Why Europhobes get all the best headlines

Pro-Europe Tories have a powerful case - they must pluck up the courage to put it strongly
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Two recent press launches tell a story about the Tories and Europe. One was the launch of the mini-manifesto of eight of the whipless rebels. The Jubilee Room of the Commons was packed to the rafters with camera crews, reporters and atmosphere. Itended on a high, with Teresa Gorman executing a sort of dance; and made the front pages. The other, at about the same time, featured the latest pro-European pamphlet by the Tory MP Ray Whitney and the former MEP Michael Welsh. Jointly, they speak for more than 90 Tory backbenchers, big-name ministers and a swathe of City opinion. Not a single journalist turned up; their audience was the lone figure of Tim Renton, former chief whip and Euro-enthusiast.

Why is this? Partly, it is simple journalism. The Positive Europeans are poor propagandists. Because they still have the whip and don't threaten to bring down the Government at regular intervals, they lack the political sex appeal of their enemies. But there is more to it. Their arguments have lacked urgency and sex appeal. The Tory case for European Union has come over as complacent and apolitical - little more than a handful of brusque assertions about markets and modernity.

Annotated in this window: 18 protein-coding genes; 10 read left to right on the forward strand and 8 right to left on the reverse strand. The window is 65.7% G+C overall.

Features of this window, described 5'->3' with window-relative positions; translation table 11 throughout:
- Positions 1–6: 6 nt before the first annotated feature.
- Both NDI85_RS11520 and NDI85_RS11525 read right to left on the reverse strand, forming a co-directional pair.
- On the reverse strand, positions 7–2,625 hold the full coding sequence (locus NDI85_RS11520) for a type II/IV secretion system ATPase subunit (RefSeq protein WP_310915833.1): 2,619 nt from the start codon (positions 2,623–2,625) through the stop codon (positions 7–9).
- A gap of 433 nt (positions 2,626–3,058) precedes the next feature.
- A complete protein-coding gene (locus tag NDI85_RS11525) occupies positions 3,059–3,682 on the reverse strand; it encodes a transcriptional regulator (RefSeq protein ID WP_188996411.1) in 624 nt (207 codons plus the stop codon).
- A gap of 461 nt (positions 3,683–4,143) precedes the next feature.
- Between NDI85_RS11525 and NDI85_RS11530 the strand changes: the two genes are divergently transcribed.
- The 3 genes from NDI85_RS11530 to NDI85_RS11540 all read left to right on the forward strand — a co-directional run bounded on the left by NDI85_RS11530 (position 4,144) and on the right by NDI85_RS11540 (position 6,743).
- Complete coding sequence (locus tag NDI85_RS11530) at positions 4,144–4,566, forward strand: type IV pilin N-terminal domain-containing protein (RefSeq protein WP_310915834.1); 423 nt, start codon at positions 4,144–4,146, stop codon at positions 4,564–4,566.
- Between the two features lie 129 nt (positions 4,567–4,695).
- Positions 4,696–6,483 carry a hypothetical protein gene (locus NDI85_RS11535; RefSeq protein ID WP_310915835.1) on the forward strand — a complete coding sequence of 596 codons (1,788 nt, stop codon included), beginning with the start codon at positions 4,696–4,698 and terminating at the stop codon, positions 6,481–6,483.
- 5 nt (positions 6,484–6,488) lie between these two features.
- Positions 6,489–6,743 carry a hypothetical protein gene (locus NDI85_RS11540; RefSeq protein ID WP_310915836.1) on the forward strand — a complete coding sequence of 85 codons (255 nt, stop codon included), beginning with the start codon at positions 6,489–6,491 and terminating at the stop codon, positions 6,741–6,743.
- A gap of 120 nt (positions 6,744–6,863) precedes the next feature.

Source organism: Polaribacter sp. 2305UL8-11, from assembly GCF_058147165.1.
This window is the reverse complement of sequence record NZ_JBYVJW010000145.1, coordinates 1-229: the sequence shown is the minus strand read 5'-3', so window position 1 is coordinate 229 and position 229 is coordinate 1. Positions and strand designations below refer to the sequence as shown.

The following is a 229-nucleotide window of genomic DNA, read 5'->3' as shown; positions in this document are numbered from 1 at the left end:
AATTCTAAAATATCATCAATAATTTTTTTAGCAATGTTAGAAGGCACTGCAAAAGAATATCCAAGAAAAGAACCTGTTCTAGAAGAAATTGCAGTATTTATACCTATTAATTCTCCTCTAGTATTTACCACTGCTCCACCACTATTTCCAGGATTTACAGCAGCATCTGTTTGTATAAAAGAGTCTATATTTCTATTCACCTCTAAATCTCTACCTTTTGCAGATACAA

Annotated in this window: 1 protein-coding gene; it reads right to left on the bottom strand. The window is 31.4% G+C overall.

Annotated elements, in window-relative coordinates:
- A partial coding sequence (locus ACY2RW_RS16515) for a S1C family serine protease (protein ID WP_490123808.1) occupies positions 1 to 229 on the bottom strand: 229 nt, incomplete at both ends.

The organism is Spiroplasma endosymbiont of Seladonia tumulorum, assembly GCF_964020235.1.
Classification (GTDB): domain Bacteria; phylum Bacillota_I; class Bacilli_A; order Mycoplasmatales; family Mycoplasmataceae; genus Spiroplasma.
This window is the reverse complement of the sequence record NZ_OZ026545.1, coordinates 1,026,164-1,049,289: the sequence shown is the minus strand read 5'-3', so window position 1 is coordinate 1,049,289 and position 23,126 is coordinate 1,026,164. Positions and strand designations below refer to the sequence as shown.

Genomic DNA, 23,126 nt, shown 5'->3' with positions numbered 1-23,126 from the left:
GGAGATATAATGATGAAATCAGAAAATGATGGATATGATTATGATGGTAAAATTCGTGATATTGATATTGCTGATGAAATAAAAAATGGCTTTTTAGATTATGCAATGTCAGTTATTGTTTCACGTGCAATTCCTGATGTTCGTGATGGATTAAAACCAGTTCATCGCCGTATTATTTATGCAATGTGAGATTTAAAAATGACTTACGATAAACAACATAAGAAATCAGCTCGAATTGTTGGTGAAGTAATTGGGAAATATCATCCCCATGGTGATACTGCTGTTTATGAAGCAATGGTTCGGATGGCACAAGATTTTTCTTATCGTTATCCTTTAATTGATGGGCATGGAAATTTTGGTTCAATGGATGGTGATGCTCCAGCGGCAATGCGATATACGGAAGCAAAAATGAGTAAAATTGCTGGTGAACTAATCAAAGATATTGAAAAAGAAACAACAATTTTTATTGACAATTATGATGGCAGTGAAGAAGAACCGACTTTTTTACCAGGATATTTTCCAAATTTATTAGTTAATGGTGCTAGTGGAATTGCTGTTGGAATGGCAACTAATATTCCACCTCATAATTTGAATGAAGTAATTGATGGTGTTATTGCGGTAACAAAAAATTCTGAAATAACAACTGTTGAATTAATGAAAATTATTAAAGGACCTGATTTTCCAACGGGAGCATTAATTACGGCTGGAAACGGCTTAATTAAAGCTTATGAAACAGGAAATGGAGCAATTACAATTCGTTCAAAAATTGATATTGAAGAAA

For a generation or so, this didn't matter. Bland economic Europeanism appealed to the young and the newly affluent as they discovered a world to the south. Cities twinned; goods and capital gurgled both ways; a new generation of truly European Britons stumbled south into the sunlight. Like the Vikings, we arrived first in small raiding parties during the summer months and then eventually turned settler, buying barns in Normandy and cottages in the Dordogne. The natives stopped fearing the arrival of sleek lines of Volvos - the Swedish longboats of this saga - and started seeing them as bearers of investment.

Political advocates of Europeanism, therefore, had a ridiculously easy job. Europe was the future; who could be against the future? Despite pious assertions from conference-hopping backbenchers about stopping another world war, for most Britons Europe was a matter of consumption - Elizabeth David raised to the level of politics.

Then the mood changed. Here is not the place to analyse why, other than to point to a combination of global recession, the local effects of bureaucratic meddling and, among the economic intelligentsia, fundamental questions about the future of the European model of capitalism. But it led, anyway, to a backlash which exposed the old pro-Europeanism as a shallow-seeming materialism with little to say to the political arguments of the new nationalists. The Europhobes had fire in the belly and became news. The pro-Europeans, sporting distended bellyfuls of cold croissant, didn't.

Strangely, though, the feebleness of the pro-Europeans wasn't because they had no serious political arguments. Far from it. They had, and have, a strong case. It has, however, been simply too embarrassing for them to talk about openly.

The truth is that Britain has been too comparatively unsuccessful to do anything else. Her autonomy and her real freedom of action have been draining away to international markets and supranational bodies of all kinds since the Second World War. "Going into Europe", far from being a destruction of British power, has been a desperate attempt to reclaim a little of it.